I have two questions about my daughter’s upcoming wedding: escorting her up the aisle and my toast. My former wife and I have come to an agreement that both parents escort the bride up the aisle at our daughter’s backyard wedding next weekend. My former wife at first insisted that just she should escort our daughter up the aisle. We reached a compromise and we’re both walking our daughter up the aisle. My questions are: On which side do we each take, and at the altar where do we, her parents, stand during the ceremony? It’s a backyard wedding. They were supposed to be married in a church followed by a large reception at the height of Covid-19.
Instead of paying for a big wedding, I helped my daughter and my future son-in-law finance a house in New Hampshire (where their wedding ceremony and reception are taking place) with the money I would have spent on their large pre-Covid wedding. My toast has been relegated to the rehearsal dinner the night before, because the groom’s father “isn’t up to it,” and my wife is giving what should be my toast at the wedding reception. I prepared a fifteen minute toast, and was told it was too long. Then I pared it down to eight minutes. Please advise.
–A Traditional Dad, Newport, RI
First off, congratulations on your daughter’s upcoming wedding. It’s great fun to see your child launched in whatever endeavor they choose. It’s even better when you’re asked to participate in a monumental and memorable event.
Honor and respect should be at the heart of all wedding celebrations. Whichever side the father of the bride walks is up to the bride.
Traditionally, the father of the bide walks down the right side of the aisle with his daughter on his left – facing the officiant with his daughter to his left.
- At the altar you would stand on your daughter’s right side. Your daughter the bride stands to the left facing the officiant at her father’s right side.
It’s a topsy-turvy world. Everything is slightly ajar, slightly akilter. The global pandemic has changed the way we live now. How we celebrate now. Many old traditions have been augmented. Ask your daughter the bride these questions and abide by her wishes.
Lest we not forget that in many cultures it’s traditional to have both the mother and the father escort their daughter down the aisle and stand by her during the ceremony. When the bride is escorted by both parents the father is usually on her left arm and the mother on her right arm. Ask the bride where she wants you to stand.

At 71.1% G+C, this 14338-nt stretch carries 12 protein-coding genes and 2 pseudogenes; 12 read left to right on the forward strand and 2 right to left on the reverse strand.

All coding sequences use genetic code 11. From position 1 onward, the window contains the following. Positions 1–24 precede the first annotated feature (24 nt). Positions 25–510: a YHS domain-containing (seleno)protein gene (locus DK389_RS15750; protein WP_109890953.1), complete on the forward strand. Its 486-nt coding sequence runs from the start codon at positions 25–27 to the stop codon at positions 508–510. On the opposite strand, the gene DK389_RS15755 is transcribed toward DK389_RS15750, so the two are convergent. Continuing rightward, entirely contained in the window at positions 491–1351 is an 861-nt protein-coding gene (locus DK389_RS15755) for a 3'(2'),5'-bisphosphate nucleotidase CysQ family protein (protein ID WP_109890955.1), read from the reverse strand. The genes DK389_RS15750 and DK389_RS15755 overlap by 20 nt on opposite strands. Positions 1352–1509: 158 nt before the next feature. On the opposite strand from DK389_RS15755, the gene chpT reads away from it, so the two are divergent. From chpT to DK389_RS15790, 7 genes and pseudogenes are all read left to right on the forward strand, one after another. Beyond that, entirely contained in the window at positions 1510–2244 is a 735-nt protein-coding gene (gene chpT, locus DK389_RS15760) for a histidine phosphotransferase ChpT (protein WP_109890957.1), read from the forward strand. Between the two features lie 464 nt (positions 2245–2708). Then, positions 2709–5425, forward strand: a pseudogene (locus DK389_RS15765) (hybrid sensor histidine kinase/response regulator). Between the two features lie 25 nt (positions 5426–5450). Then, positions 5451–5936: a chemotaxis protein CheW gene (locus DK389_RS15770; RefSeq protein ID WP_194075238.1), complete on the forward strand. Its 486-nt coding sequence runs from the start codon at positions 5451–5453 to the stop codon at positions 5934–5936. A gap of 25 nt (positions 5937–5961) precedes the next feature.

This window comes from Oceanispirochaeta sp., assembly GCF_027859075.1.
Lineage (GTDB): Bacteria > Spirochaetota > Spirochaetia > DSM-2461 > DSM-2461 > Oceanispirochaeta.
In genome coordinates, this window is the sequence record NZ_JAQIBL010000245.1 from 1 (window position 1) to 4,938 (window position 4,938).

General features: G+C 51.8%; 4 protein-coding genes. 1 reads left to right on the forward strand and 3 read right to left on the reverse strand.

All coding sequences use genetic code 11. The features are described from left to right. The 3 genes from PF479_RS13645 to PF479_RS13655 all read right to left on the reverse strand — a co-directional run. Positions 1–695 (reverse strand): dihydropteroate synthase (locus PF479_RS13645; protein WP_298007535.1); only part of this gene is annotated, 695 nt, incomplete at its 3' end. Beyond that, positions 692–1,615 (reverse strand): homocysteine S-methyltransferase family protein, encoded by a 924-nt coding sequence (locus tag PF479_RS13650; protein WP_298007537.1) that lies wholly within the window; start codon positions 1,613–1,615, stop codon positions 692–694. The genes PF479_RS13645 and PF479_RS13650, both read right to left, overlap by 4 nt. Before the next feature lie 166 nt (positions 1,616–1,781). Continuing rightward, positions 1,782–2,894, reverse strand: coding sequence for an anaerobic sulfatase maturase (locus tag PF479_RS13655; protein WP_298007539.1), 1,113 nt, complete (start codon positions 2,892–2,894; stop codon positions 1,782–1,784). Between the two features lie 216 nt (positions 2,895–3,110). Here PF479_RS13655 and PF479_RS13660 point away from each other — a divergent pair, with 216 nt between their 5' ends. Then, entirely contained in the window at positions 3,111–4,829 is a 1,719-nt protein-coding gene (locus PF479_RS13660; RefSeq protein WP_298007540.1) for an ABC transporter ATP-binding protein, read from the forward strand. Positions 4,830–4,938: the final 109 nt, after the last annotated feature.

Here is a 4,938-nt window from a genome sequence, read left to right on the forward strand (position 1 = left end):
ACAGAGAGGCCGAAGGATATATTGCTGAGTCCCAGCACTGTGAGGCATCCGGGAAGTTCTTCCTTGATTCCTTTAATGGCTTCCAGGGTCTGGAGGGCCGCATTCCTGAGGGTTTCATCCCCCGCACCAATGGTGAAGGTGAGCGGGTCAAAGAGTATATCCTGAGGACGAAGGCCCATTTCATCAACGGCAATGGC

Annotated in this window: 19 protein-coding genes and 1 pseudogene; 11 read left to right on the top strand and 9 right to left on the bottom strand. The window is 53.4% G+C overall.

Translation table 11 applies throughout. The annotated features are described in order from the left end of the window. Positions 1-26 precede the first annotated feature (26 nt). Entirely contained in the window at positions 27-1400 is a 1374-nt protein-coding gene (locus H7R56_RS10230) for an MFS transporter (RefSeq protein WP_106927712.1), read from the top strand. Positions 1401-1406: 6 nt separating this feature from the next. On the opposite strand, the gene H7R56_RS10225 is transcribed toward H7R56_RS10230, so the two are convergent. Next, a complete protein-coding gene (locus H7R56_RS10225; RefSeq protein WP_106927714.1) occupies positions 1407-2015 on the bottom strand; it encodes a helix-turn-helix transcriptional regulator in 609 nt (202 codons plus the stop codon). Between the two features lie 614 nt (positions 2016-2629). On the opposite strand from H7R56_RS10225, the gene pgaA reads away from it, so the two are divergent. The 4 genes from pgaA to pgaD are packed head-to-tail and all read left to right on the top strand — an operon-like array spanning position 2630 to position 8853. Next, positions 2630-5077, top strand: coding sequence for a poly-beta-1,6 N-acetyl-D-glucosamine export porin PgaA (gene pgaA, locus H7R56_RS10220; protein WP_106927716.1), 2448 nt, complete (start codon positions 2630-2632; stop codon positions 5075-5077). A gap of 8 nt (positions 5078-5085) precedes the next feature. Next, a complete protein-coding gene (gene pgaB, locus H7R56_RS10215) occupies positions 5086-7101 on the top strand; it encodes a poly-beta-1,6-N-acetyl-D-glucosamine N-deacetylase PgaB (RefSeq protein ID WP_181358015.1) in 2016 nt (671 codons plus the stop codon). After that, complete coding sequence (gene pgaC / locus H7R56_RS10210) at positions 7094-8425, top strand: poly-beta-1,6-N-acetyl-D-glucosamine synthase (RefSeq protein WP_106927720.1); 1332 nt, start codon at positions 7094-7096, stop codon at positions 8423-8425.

Now, about that fifteen minute toast reduced to eight minutes: The protocol exists with good reason. Some things haven’t changed and the length of the toast is standard: three to five minutes.
In this instance, you are stepping in for your daughter’s future father-in-law in making the toast for him to the wedding couple (use their names) at the rehearsal dinner. If the groom’s family is paying for the dinner, you would have the guests raise their glasses in thanks to the father and mother of the groom. The rehearsal dinner introduces the main characters to one another.
- Welcome the guests to the wedding and specifically to the rehearsal dinner; if you are not also paying for rehearsal dinner, thank the groom’s family by name(s) for hosting the rehearsal dinner.
- Introduce yourself with, perhaps, a short story about when you first met the groom.
- Thank the guests for coming to the wedding couple’s happy celebration.
- Make it clear that you’re proud of your daughter for making such a wise choice.
- Tell your daughter you love them both.
- Toast the wedding couple to have a brilliant loving future.
- Time your toast to last three to five minutes.
MEMORY MAKERS As parents, we are responsible for making and preserving good memories. It is important that anything you say in your toast is kind, generous, and loving. Never sarcastic nor critical. This is not the occasion for the witty father to be roasting his son-in-law. Go in peace. Have fun!
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